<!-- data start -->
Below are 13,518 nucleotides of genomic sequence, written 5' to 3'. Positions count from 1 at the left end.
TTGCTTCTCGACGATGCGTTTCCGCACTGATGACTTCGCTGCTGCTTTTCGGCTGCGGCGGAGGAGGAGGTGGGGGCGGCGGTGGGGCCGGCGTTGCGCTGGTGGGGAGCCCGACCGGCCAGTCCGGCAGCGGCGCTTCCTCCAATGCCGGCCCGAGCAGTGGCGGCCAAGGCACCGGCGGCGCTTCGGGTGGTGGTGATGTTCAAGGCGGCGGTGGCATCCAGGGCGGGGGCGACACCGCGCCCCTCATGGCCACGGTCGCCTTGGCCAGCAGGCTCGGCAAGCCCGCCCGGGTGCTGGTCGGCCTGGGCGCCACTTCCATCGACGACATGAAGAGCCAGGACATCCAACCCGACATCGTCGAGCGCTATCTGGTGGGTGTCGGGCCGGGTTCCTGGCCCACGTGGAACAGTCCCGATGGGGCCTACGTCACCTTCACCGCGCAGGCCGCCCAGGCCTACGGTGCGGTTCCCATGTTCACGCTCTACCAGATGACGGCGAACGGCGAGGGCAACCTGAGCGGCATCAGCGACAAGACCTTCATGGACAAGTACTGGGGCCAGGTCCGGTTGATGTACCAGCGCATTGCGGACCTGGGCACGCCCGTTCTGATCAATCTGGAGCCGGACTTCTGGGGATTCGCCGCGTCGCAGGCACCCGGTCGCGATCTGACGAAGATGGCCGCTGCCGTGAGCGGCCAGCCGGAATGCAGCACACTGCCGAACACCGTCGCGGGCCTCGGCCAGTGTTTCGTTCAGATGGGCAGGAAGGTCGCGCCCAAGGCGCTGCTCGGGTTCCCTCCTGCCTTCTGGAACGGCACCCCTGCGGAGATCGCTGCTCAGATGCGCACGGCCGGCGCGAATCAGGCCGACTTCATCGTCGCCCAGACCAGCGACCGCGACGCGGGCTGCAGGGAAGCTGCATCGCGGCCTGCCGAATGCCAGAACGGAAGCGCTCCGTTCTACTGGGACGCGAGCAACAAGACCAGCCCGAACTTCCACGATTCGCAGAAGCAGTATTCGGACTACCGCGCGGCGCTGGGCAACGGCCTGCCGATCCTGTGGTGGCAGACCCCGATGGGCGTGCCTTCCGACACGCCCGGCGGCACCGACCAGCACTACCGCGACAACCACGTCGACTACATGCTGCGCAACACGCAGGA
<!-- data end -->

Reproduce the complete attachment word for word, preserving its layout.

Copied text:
Below are 13,518 nucleotides of genomic sequence, written 5' to 3'. Positions count from 1 at the left end.
TTGCTTCTCGACGATGCGTTTCCGCACTGATGACTTCGCTGCTGCTTTTCGGCTGCGGCGGAGGAGGAGGTGGGGGCGGCGGTGGGGCCGGCGTTGCGCTGGTGGGGAGCCCGACCGGCCAGTCCGGCAGCGGCGCTTCCTCCAATGCCGGCCCGAGCAGTGGCGGCCAAGGCACCGGCGGCGCTTCGGGTGGTGGTGATGTTCAAGGCGGCGGTGGCATCCAGGGCGGGGGCGACACCGCGCCCCTCATGGCCACGGTCGCCTTGGCCAGCAGGCTCGGCAAGCCCGCCCGGGTGCTGGTCGGCCTGGGCGCCACTTCCATCGACGACATGAAGAGCCAGGACATCCAACCCGACATCGTCGAGCGCTATCTGGTGGGTGTCGGGCCGGGTTCCTGGCCCACGTGGAACAGTCCCGATGGGGCCTACGTCACCTTCACCGCGCAGGCCGCCCAGGCCTACGGTGCGGTTCCCATGTTCACGCTCTACCAGATGACGGCGAACGGCGAGGGCAACCTGAGCGGCATCAGCGACAAGACCTTCATGGACAAGTACTGGGGCCAGGTCCGGTTGATGTACCAGCGCATTGCGGACCTGGGCACGCCCGTTCTGATCAATCTGGAGCCGGACTTCTGGGGATTCGCCGCGTCGCAGGCACCCGGTCGCGATCTGACGAAGATGGCCGCTGCCGTGAGCGGCCAGCCGGAATGCAGCACACTGCCGAACACCGTCGCGGGCCTCGGCCAGTGTTTCGTTCAGATGGGCAGGAAGGTCGCGCCCAAGGCGCTGCTCGGGTTCCCTCCTGCCTTCTGGAACGGCACCCCTGCGGAGATCGCTGCTCAGATGCGCACGGCCGGCGCGAATCAGGCCGACTTCATCGTCGCCCAGACCAGCGACCGCGACGCGGGCTGCAGGGAAGCTGCATCGCGGCCTGCCGAATGCCAGAACGGAAGCGCTCCGTTCTACTGGGACGCGAGCAACAAGACCAGCCCGAACTTCCACGATTCGCAGAAGCAGTATTCGGACTACCGCGCGGCGCTGGGCAACGGCCTGCCGATCCTGTGGTGGCAGACCCCGATGGGCGTGCCTTCCGACACGCCCGGCGGCACCGACCAGCACTACCGCGACAACCACGTCGACTACATGCTGCGCAACACGCAGGA